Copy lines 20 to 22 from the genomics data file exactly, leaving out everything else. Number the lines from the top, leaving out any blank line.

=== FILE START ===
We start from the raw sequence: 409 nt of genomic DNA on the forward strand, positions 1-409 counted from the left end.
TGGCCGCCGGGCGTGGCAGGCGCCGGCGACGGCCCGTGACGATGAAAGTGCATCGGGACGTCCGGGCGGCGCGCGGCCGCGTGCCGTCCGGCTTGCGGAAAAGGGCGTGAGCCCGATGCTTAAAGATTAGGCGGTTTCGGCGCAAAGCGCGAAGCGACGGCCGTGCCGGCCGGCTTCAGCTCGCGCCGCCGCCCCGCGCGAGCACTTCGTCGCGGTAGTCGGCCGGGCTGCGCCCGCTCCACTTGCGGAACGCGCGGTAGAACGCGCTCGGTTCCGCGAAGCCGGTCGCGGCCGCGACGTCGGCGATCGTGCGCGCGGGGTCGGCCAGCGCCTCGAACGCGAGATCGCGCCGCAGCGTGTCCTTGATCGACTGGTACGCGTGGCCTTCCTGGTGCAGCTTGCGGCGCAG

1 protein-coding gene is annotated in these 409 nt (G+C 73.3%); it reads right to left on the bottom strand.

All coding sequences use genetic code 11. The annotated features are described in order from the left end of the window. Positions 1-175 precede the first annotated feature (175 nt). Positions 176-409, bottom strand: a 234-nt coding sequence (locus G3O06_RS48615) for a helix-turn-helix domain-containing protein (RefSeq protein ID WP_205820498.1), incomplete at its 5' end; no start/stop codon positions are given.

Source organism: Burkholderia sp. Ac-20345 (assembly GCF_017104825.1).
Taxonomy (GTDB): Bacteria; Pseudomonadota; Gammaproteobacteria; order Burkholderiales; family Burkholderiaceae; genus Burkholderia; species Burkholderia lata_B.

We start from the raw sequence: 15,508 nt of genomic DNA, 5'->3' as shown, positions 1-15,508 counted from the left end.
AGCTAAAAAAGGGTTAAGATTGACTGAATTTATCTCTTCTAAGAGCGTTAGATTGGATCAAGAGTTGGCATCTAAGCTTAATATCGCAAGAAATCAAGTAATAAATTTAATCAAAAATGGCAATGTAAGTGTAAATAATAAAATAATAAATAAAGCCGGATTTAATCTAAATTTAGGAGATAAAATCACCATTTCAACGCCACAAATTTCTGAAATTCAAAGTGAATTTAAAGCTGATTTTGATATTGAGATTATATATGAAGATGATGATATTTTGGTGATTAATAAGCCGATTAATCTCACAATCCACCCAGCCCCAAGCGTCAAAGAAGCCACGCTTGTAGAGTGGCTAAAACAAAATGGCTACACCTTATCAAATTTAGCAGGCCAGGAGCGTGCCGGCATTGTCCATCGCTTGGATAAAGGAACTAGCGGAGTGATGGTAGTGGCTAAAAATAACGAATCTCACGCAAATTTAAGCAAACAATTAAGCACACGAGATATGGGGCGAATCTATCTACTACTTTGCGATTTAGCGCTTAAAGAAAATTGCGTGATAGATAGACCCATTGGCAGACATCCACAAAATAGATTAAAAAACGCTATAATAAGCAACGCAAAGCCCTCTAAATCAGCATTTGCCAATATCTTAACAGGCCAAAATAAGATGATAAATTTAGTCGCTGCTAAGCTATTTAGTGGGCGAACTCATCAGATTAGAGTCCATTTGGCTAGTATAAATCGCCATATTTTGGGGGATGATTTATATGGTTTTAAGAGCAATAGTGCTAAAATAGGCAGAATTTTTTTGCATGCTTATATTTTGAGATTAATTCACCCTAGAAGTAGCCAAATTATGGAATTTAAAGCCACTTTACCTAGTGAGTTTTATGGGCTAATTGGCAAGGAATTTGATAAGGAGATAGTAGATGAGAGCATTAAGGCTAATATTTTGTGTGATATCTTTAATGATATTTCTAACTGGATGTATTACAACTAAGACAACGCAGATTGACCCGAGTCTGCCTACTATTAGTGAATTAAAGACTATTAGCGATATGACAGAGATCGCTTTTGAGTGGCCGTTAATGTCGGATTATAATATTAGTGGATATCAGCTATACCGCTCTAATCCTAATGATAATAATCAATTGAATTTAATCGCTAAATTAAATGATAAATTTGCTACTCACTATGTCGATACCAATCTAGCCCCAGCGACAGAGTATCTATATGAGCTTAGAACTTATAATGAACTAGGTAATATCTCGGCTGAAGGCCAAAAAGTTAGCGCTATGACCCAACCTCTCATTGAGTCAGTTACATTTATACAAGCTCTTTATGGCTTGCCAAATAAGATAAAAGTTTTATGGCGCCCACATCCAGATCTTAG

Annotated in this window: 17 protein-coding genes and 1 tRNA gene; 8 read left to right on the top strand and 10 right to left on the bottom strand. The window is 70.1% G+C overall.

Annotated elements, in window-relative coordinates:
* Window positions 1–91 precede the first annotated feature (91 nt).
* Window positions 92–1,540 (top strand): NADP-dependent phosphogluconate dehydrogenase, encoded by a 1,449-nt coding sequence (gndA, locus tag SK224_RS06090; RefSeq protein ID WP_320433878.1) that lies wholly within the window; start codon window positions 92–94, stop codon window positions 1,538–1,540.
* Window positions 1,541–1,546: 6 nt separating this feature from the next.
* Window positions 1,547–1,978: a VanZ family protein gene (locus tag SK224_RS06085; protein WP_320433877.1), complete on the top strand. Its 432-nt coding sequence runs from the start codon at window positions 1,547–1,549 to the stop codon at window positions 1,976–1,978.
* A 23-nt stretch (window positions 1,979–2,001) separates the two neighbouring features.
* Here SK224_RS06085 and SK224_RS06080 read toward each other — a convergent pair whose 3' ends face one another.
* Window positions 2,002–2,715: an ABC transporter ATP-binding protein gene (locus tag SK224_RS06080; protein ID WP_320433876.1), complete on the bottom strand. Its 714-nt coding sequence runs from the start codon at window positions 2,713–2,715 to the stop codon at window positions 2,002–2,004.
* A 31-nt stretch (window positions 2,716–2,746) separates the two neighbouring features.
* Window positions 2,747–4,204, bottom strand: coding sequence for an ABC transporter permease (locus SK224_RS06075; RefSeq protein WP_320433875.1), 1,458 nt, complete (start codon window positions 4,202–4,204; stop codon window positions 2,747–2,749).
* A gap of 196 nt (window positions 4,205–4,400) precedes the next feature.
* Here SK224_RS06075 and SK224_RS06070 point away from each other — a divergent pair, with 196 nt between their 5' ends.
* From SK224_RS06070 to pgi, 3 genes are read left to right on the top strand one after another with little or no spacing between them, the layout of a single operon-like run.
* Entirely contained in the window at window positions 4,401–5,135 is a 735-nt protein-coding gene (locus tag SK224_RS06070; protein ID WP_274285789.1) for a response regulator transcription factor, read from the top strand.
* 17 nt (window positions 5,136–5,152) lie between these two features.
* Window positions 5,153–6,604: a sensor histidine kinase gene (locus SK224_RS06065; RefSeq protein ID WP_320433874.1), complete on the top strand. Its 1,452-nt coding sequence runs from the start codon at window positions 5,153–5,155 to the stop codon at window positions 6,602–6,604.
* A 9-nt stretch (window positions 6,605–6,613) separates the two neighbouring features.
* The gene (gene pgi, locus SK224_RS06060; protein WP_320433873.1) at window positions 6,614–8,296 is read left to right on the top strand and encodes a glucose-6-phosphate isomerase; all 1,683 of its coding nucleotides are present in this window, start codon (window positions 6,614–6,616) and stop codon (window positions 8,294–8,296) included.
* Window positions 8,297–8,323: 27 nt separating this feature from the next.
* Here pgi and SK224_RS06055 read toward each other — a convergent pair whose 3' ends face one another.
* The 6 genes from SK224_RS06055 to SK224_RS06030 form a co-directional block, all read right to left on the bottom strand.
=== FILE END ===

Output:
* A gap of 196 nt (window positions 4,205–4,400) precedes the next feature.
* Here SK224_RS06075 and SK224_RS06070 point away from each other — a divergent pair, with 196 nt between their 5' ends.
* From SK224_RS06070 to pgi, 3 genes are read left to right on the top strand one after another with little or no spacing between them, the layout of a single operon-like run.